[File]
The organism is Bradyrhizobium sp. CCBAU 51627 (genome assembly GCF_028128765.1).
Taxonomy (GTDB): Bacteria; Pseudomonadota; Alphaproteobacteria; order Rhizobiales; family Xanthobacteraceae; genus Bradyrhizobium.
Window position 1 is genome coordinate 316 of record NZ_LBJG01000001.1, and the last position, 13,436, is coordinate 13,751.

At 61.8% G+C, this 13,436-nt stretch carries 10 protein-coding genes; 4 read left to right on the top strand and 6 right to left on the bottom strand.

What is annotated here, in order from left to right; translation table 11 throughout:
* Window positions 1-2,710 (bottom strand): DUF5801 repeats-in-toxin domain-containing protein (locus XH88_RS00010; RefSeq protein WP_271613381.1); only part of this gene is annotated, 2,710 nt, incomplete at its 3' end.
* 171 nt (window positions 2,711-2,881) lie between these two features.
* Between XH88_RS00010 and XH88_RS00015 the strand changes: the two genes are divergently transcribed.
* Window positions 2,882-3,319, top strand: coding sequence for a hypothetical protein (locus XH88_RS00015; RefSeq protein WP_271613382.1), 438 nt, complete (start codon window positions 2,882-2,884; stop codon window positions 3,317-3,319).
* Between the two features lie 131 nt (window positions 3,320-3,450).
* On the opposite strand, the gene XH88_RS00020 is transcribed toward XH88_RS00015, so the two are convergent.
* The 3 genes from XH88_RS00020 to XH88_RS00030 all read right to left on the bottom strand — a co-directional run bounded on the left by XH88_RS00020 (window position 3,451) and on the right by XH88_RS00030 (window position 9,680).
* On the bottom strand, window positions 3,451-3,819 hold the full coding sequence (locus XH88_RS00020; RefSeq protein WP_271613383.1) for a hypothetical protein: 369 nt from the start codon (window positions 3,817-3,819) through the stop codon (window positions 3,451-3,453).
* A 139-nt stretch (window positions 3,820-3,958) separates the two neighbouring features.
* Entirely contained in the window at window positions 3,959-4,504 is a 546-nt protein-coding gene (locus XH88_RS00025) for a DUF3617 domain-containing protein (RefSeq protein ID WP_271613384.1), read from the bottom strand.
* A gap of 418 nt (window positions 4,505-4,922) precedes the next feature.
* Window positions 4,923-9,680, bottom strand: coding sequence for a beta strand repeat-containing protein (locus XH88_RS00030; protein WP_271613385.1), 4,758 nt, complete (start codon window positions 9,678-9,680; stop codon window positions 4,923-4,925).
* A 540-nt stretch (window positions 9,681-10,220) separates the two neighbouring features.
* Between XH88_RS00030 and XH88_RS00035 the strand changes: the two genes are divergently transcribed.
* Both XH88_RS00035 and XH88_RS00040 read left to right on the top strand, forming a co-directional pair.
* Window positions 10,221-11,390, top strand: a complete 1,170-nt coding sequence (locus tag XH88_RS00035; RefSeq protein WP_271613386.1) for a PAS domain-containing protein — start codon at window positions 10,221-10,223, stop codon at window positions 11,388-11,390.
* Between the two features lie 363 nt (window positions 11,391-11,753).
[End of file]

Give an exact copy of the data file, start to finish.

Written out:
The organism is Bradyrhizobium sp. CCBAU 51627 (genome assembly GCF_028128765.1).
Taxonomy (GTDB): Bacteria; Pseudomonadota; Alphaproteobacteria; order Rhizobiales; family Xanthobacteraceae; genus Bradyrhizobium.
Window position 1 is genome coordinate 316 of record NZ_LBJG01000001.1, and the last position, 13,436, is coordinate 13,751.

At 61.8% G+C, this 13,436-nt stretch carries 10 protein-coding genes; 4 read left to right on the top strand and 6 right to left on the bottom strand.

What is annotated here, in order from left to right; translation table 11 throughout:
* Window positions 1-2,710 (bottom strand): DUF5801 repeats-in-toxin domain-containing protein (locus XH88_RS00010; RefSeq protein WP_271613381.1); only part of this gene is annotated, 2,710 nt, incomplete at its 3' end.
* 171 nt (window positions 2,711-2,881) lie between these two features.
* Between XH88_RS00010 and XH88_RS00015 the strand changes: the two genes are divergently transcribed.
* Window positions 2,882-3,319, top strand: coding sequence for a hypothetical protein (locus XH88_RS00015; RefSeq protein WP_271613382.1), 438 nt, complete (start codon window positions 2,882-2,884; stop codon window positions 3,317-3,319).
* Between the two features lie 131 nt (window positions 3,320-3,450).
* On the opposite strand, the gene XH88_RS00020 is transcribed toward XH88_RS00015, so the two are convergent.
* The 3 genes from XH88_RS00020 to XH88_RS00030 all read right to left on the bottom strand — a co-directional run bounded on the left by XH88_RS00020 (window position 3,451) and on the right by XH88_RS00030 (window position 9,680).
* On the bottom strand, window positions 3,451-3,819 hold the full coding sequence (locus XH88_RS00020; RefSeq protein WP_271613383.1) for a hypothetical protein: 369 nt from the start codon (window positions 3,817-3,819) through the stop codon (window positions 3,451-3,453).
* A 139-nt stretch (window positions 3,820-3,958) separates the two neighbouring features.
* Entirely contained in the window at window positions 3,959-4,504 is a 546-nt protein-coding gene (locus XH88_RS00025) for a DUF3617 domain-containing protein (RefSeq protein ID WP_271613384.1), read from the bottom strand.
* A gap of 418 nt (window positions 4,505-4,922) precedes the next feature.
* Window positions 4,923-9,680, bottom strand: coding sequence for a beta strand repeat-containing protein (locus XH88_RS00030; protein WP_271613385.1), 4,758 nt, complete (start codon window positions 9,678-9,680; stop codon window positions 4,923-4,925).
* A 540-nt stretch (window positions 9,681-10,220) separates the two neighbouring features.
* Between XH88_RS00030 and XH88_RS00035 the strand changes: the two genes are divergently transcribed.
* Both XH88_RS00035 and XH88_RS00040 read left to right on the top strand, forming a co-directional pair.
* Window positions 10,221-11,390, top strand: a complete 1,170-nt coding sequence (locus tag XH88_RS00035; RefSeq protein WP_271613386.1) for a PAS domain-containing protein — start codon at window positions 10,221-10,223, stop codon at window positions 11,388-11,390.
* Between the two features lie 363 nt (window positions 11,391-11,753).